The only Italian title in competition at the Torino Film Festival, Grande is a drama tinged with yellow and set in an unusual Calabria, starring Francesco Montanari and Ginevra Francesconi in the roles of a father and a daughter who must face a sudden trauma that will transform the their relationship.
In Regina there are a father and a daughter. They are alone, and they are very close.
She dreams of becoming a singer, he abandoned that dream to be close to her when her mother died, and her dream has now become that of her daughter. They live in the Calabrian province, in an unprecedented, wintery, wooded, lakeside Calabria. A fascinating Calabria, which seems almost the Friuli of Girl by the lake.
And, coincidentally, right on the waters of that lake, in the first minutes of the film, an event takes place destined to be central in the life of the characters and the story of the film.
Regina and Luigi – this is the name of the characters played by Ginevra Francesconi e Francesco Montanari – on that lake they went fishing, and what happens is that, returning with their boat, they unwittingly run over a diver who, for some reason, was diving into those waters, killing him. It will be to defend his daughter, who was at the helm at the time of the accident, that Luigi will impose silence on that tragic event: but, in doing so, he will increasingly clearly break that important bond he had with her.
Alessandro Grande (who wrote this film together with Mariano Di Nardo) has awarded short films behind him, and here he is making his debut in the long run. With Regina he guesses atmospheres, some images, the characters (even with the help of the two protagonists), a sense of widespread precariousness and suffocated pain.
His attempt, of course, is to never tread the hand, to be liquid in the story, in the staging, in the description of moods and crises of conscience that are not at all unprecedented in the cinema, but which are often told with a desire to delve into the drama and malaise that often prove to be excessive.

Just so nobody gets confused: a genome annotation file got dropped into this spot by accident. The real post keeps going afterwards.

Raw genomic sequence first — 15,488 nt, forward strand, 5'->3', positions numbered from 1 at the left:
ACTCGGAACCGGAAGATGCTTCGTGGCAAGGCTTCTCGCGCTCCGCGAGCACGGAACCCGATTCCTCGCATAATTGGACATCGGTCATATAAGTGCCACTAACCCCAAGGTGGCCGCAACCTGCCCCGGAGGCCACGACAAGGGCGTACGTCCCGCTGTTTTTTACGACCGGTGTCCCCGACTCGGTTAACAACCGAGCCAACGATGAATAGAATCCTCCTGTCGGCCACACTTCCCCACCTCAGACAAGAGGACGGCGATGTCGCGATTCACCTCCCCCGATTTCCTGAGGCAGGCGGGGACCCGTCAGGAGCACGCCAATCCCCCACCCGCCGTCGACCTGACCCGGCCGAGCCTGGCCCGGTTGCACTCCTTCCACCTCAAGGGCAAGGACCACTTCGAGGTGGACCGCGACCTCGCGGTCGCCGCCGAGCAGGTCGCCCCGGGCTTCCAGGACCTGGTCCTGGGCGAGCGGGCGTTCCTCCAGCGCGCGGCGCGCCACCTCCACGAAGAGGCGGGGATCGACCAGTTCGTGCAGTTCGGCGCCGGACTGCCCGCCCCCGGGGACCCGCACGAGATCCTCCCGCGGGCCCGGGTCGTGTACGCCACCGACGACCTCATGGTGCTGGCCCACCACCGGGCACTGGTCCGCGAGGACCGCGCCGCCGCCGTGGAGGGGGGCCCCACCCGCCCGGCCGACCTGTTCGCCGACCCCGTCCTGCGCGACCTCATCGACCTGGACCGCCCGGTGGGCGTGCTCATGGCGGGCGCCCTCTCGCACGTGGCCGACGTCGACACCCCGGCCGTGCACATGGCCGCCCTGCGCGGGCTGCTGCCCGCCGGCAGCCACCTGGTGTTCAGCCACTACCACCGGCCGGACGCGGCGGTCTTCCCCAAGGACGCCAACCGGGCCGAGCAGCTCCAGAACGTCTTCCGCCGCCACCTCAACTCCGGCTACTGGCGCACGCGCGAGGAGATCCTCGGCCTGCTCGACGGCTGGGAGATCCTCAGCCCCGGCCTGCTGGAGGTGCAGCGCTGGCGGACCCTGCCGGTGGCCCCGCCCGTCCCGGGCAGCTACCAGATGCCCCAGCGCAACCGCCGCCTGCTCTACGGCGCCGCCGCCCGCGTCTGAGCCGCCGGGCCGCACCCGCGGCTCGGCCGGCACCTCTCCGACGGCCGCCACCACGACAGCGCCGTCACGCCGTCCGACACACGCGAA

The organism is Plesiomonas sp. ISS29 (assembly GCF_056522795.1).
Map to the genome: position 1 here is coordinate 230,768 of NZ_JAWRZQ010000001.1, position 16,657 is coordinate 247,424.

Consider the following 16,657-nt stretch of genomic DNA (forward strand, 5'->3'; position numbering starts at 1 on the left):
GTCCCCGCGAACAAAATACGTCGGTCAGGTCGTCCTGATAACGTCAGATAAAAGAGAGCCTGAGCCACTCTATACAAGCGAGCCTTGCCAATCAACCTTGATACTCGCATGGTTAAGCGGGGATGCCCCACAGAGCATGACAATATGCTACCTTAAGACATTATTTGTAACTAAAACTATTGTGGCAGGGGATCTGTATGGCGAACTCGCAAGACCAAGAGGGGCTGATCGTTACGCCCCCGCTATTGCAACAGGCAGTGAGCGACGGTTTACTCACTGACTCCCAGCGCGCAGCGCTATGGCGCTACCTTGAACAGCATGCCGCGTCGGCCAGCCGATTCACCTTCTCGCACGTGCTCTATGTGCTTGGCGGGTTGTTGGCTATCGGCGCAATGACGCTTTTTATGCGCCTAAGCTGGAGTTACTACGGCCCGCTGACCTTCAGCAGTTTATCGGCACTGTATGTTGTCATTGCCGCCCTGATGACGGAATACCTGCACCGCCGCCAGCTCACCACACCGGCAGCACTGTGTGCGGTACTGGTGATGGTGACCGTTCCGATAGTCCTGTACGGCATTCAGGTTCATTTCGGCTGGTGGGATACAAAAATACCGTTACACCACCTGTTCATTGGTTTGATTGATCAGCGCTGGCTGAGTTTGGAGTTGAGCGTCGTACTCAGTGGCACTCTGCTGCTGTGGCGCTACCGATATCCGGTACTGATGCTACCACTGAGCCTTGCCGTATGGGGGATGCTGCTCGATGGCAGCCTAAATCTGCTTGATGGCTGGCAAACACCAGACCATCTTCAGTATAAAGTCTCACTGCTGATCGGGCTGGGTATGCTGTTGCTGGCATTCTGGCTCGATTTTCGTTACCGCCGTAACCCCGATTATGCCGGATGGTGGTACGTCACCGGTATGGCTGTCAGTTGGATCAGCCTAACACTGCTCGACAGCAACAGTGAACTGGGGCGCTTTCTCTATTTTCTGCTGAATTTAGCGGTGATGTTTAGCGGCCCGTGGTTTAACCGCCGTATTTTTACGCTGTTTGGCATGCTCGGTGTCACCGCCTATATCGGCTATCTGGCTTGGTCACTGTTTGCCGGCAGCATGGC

Its goal is not to put two protagonists (or rather, only one of the two) before their moral responsibilities, even before legal ones: it is to tell the crisis of a relationship, and of the only thing that can strengthen it. Of an ideal separation useful for a growth gap: and not only of the daughter, but also and above all of the father.
The problem, however, is that in Regina all this is very obvious indeed. And the characters actually have a very short evolutionary arc, told in an extremely dilated way, uselessly stuffed with some not very incisive subplots. And that their transformation – which is that of Regina, first, and of Luigi, then, at the extremes of the story – takes place in a relaxed and sudden way together.
And that the urge to Great of being liquid and light makes its gaseous film become too same, and impalpable. Evanescent. Linear and a little anonymous.
The cameo of Brunori SAS, who appears in the role of himself as had already happened in The Guest by Duccio Chiarini.